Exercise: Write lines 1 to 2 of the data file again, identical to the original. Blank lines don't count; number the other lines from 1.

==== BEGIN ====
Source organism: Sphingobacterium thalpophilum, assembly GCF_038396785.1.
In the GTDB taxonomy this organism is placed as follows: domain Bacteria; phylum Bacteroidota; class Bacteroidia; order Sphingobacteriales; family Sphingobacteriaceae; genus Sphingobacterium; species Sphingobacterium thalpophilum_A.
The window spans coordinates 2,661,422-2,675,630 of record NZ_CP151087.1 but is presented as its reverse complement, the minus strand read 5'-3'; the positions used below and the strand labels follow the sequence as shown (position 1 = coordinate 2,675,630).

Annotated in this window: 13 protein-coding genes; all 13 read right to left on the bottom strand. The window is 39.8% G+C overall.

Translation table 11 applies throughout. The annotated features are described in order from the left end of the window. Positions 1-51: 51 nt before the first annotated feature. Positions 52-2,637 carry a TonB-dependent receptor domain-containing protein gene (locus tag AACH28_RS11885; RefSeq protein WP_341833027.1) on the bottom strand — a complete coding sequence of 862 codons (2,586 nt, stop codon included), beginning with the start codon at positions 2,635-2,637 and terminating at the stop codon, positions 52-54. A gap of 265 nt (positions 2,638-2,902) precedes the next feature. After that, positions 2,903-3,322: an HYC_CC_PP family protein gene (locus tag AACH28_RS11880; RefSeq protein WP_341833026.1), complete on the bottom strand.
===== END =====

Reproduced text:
Source organism: Sphingobacterium thalpophilum, assembly GCF_038396785.1.
In the GTDB taxonomy this organism is placed as follows: domain Bacteria; phylum Bacteroidota; class Bacteroidia; order Sphingobacteriales; family Sphingobacteriaceae; genus Sphingobacterium; species Sphingobacterium thalpophilum_A.